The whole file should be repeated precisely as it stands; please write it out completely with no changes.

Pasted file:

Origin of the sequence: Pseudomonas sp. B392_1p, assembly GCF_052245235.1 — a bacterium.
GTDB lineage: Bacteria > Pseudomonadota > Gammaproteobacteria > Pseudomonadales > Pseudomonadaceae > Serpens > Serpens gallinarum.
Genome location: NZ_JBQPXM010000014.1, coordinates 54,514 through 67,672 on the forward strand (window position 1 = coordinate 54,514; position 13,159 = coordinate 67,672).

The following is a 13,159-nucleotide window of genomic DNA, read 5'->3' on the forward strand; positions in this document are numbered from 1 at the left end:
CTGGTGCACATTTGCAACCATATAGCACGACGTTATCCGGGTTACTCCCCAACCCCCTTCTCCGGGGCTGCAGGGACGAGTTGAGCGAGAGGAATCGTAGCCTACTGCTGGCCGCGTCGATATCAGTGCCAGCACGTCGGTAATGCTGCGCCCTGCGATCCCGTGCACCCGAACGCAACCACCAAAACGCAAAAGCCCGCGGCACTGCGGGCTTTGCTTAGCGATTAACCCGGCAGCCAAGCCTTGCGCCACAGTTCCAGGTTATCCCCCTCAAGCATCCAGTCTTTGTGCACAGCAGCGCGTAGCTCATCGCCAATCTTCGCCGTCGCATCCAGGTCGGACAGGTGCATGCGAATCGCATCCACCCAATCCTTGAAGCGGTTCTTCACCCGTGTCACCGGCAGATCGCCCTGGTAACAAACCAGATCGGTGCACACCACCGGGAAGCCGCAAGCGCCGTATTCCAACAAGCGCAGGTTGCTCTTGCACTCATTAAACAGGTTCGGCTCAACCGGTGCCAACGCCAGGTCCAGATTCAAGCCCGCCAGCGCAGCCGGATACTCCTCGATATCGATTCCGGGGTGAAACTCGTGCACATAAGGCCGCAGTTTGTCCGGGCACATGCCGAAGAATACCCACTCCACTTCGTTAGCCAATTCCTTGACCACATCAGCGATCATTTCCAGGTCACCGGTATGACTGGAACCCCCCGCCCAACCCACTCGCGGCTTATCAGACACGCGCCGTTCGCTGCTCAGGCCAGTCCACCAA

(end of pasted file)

Origin of the sequence: Pseudomonas sp. B392_1p, assembly GCF_052245235.1 — a bacterium.
GTDB lineage: Bacteria > Pseudomonadota > Gammaproteobacteria > Pseudomonadales > Pseudomonadaceae > Serpens > Serpens gallinarum.
Genome location: NZ_JBQPXM010000014.1, coordinates 54,514 through 67,672 on the forward strand (window position 1 = coordinate 54,514; position 13,159 = coordinate 67,672).

The following is a 13,159-nucleotide window of genomic DNA, read 5'->3' on the forward strand; positions in this document are numbered from 1 at the left end:
CTGGTGCACATTTGCAACCATATAGCACGACGTTATCCGGGTTACTCCCCAACCCCCTTCTCCGGGGCTGCAGGGACGAGTTGAGCGAGAGGAATCGTAGCCTACTGCTGGCCGCGTCGATATCAGTGCCAGCACGTCGGTAATGCTGCGCCCTGCGATCCCGTGCACCCGAACGCAACCACCAAAACGCAAAAGCCCGCGGCACTGCGGGCTTTGCTTAGCGATTAACCCGGCAGCCAAGCCTTGCGCCACAGTTCCAGGTTATCCCCCTCAAGCATCCAGTCTTTGTGCACAGCAGCGCGTAGCTCATCGCCAATCTTCGCCGTCGCATCCAGGTCGGACAGGTGCATGCGAATCGCATCCACCCAATCCTTGAAGCGGTTCTTCACCCGTGTCACCGGCAGATCGCCCTGGTAACAAACCAGATCGGTGCACACCACCGGGAAGCCGCAAGCGCCGTATTCCAACAAGCGCAGGTTGCTCTTGCACTCATTAAACAGGTTCGGCTCAACCGGTGCCAACGCCAGGTCCAGATTCAAGCCCGCCAGCGCAGCCGGATACTCCTCGATATCGATTCCGGGGTGAAACTCGTGCACATAAGGCCGCAGTTTGTCCGGGCACATGCCGAAGAATACCCACTCCACTTCGTTAGCCAATTCCTTGACCACATCAGCGATCATTTCCAGGTCACCGGTATGACTGGAACCCCCCGCCCAACCCACTCGCGGCTTATCAGACACGCGCCGTTCGCTGCTCAGGCCAGTCCACCAA